I dropped a couple of Jeffersons on the counter and pushed out the door to the street, the kid on my heels. “Where are we going?” she wanted to know.

“I got an idea,” I said as we hustled down to the corner, “we’re not gonna need those diamonds just yet.”

“Yes,” she nodded, patting the pocket of her coat. Then she stopped and patted the other pocket, and then rummaged in her bag. “Lack,” she moaned, “I can’t find the diamonds?”

“What?” I couldn’t believe my ears.

“I was certain that I had put them in my coat pocket. . .you remember, when we talked about them.”

I wasn’t remembering anything. I threw my hat to the ground and glared at her with my hands on my hips. “You lost the rocks?” I must have shouted it because a guy passing by gave me a quick look of concern. I leaned forward and growled in her ear. “You checked all your pockets?”

She fumbled with her coat. “Yes, look, the lining is ripped. It must have happened when I was climbing up the coal chute. And that pocket was the one with the hole in it.”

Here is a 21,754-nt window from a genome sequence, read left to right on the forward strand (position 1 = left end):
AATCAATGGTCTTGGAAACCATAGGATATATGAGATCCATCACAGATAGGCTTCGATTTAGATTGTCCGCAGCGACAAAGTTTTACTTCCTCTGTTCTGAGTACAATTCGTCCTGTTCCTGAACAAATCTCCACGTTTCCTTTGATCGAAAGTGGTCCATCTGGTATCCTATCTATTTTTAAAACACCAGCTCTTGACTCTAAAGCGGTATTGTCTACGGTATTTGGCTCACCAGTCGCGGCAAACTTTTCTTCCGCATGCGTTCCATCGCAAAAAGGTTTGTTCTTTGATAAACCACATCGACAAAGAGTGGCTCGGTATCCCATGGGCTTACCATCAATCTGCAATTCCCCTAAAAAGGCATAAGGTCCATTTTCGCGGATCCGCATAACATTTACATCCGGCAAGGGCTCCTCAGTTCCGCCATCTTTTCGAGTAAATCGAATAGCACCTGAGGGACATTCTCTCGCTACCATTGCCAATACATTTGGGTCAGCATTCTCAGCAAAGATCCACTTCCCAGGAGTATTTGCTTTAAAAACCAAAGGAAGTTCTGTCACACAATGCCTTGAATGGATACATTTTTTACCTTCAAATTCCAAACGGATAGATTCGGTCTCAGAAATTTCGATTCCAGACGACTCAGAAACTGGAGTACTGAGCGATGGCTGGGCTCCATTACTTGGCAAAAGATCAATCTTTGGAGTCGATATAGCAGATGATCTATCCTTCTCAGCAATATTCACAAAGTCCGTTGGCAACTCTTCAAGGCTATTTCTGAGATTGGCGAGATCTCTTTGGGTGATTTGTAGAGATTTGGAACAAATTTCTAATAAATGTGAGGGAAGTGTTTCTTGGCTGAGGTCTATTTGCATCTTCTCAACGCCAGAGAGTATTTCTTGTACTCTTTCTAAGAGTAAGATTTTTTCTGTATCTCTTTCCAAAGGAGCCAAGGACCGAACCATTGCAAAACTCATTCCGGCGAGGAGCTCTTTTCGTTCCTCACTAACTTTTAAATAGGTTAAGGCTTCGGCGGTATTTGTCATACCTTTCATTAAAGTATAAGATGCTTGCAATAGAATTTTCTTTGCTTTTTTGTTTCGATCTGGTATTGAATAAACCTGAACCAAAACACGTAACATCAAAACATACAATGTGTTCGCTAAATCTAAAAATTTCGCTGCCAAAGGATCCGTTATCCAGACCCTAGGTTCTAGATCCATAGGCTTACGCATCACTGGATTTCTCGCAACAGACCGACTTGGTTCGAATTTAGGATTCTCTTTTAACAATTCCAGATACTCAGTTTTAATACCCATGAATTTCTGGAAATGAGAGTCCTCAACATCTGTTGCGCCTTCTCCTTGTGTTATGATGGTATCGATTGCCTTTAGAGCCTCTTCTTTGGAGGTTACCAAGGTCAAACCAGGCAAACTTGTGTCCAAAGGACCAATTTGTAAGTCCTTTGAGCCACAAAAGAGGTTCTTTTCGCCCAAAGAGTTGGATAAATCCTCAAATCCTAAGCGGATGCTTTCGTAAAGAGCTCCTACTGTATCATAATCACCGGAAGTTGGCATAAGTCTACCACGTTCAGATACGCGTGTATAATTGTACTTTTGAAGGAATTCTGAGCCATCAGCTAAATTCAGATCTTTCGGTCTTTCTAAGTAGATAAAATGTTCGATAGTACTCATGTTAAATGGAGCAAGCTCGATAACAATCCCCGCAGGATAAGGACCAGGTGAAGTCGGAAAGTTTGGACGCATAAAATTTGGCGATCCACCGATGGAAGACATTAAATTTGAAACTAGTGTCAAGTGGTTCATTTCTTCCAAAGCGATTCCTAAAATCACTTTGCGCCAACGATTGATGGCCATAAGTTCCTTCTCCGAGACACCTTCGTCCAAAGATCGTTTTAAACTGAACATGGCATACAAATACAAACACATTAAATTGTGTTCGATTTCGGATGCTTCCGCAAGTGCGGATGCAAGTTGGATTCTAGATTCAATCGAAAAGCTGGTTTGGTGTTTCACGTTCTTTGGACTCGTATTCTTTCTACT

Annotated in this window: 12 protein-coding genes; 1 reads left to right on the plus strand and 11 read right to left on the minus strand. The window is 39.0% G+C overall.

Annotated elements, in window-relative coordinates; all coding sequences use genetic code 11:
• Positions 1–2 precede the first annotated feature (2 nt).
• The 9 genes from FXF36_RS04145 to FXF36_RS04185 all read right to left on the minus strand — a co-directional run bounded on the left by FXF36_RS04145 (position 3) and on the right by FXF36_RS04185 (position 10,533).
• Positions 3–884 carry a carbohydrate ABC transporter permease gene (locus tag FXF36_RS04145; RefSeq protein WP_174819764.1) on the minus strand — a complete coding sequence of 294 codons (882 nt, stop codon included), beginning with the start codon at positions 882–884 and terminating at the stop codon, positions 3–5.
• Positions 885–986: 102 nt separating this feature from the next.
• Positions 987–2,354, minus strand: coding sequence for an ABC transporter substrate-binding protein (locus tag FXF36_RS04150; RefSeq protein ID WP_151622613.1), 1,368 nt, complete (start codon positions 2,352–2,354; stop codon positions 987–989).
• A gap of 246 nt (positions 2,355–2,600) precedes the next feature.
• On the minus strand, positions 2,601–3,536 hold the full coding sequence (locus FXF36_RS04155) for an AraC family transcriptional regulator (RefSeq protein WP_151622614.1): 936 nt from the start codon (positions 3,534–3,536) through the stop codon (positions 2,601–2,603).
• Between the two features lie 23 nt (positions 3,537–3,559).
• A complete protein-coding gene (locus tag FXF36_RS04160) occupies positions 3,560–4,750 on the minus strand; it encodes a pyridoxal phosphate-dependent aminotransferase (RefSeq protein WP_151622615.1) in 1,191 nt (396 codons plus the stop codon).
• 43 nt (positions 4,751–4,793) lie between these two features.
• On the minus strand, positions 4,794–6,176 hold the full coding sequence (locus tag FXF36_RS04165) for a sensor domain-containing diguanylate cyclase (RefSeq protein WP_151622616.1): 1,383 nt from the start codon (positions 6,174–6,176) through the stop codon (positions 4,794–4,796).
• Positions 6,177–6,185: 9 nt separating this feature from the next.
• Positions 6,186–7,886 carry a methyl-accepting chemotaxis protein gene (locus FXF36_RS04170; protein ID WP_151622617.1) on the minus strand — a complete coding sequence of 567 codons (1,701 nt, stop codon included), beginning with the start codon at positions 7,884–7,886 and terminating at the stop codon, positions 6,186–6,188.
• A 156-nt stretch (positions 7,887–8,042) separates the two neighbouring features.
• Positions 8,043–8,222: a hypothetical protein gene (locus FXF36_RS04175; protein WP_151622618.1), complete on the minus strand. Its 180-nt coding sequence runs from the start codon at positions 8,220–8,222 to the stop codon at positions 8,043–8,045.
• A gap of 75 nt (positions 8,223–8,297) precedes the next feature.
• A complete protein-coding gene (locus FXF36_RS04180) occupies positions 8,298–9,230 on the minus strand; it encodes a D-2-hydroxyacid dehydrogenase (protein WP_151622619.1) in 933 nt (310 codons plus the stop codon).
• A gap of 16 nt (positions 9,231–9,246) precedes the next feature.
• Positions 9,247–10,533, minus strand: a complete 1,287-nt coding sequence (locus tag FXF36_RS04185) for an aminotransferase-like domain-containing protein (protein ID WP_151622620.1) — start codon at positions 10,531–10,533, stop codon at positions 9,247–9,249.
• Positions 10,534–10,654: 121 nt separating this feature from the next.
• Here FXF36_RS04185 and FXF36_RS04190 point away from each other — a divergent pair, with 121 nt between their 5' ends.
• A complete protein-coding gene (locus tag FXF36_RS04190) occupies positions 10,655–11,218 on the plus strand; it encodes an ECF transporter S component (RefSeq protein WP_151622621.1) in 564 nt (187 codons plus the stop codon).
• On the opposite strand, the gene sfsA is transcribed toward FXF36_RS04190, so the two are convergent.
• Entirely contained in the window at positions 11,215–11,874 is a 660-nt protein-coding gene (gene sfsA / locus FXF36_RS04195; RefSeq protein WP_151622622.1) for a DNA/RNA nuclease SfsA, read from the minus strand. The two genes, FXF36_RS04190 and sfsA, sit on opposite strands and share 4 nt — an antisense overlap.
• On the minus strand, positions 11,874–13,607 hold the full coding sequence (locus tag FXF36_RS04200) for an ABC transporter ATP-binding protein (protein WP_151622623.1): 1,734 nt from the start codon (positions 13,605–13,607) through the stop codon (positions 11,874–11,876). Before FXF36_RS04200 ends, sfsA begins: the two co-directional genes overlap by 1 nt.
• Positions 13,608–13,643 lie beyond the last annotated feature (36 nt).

She looked sorrowful enough, but I got the feeling something wasn’t right. “You lost the diamonds?”

She put her hand on my arm and said with an earnestness I had to believe, “They have fallen out in the coalbin! We must go back and retrieve them!”

I was about to answer when a couple of older dames dressed up like they were just coming back from Church or a funeral brisked by. They gave me a suspicious cursory once over and then one of them reached into her purse and dropped four bits into my hat. An act of charity if it hadn’t been for the looks of pity mixed with haughty superiority.

“Right now the shop is probably crawling with feds. We’ll have to go back later. And getting past the super ain’t gonna be no picnic.”

“Lack” she said looking puzzled, “Why must you always talk about eating?”

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“I want you to meet my friend, Alice.”